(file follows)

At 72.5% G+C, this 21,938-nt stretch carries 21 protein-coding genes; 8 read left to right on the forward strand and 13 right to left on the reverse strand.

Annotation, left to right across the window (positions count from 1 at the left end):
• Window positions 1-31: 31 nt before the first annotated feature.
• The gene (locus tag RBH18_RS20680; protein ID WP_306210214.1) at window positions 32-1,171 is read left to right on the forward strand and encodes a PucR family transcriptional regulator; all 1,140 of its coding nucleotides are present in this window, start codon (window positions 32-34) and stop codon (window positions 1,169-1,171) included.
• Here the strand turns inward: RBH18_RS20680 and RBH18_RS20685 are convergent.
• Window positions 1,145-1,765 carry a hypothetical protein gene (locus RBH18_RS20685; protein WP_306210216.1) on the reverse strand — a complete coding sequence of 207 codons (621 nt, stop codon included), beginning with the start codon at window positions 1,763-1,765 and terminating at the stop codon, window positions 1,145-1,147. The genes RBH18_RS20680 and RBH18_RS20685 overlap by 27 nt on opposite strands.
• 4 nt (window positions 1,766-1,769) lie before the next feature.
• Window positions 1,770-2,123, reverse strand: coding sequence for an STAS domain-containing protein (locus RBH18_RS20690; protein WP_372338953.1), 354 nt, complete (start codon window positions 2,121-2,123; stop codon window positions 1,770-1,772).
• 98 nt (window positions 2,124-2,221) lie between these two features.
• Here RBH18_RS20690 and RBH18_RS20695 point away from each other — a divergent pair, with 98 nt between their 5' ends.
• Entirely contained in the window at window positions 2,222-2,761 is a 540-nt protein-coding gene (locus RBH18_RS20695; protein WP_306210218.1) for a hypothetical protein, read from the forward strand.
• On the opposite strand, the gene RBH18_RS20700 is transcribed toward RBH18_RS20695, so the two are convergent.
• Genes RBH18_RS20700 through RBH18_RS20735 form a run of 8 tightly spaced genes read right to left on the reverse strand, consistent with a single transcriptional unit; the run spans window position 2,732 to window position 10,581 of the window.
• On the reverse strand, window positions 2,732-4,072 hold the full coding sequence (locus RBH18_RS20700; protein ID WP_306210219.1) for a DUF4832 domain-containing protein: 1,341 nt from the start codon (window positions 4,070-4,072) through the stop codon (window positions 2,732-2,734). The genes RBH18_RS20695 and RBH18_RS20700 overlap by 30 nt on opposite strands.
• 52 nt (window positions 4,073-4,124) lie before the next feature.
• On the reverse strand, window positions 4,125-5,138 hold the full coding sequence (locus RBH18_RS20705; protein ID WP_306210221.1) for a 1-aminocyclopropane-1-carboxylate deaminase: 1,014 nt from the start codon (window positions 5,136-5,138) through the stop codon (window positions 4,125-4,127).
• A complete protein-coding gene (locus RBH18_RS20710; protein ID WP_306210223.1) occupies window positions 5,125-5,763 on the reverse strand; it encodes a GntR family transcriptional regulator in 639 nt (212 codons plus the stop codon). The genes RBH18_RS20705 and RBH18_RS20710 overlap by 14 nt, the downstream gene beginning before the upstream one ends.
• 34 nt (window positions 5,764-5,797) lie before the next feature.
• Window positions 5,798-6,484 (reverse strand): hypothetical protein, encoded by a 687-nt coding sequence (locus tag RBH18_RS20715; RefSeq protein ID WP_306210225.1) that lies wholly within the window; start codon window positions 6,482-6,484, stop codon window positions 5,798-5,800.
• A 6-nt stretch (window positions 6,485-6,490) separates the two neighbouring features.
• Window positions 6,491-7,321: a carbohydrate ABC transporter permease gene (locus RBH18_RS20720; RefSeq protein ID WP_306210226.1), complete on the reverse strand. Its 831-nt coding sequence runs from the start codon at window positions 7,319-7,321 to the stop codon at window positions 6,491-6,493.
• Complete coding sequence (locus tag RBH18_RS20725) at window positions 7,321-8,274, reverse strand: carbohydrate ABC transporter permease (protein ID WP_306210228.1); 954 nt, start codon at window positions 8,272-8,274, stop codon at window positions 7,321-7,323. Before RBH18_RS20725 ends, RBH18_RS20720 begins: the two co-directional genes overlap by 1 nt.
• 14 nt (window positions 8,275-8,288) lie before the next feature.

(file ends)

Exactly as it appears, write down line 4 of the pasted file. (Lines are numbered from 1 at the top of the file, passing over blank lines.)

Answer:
• The gene (locus tag RBH18_RS20680; protein ID WP_306210214.1) at window positions 32-1,171 is read left to right on the forward strand and encodes a PucR family transcriptional regulator; all 1,140 of its coding nucleotides are present in this window, start codon (window positions 32-34) and stop codon (window positions 1,169-1,171) included.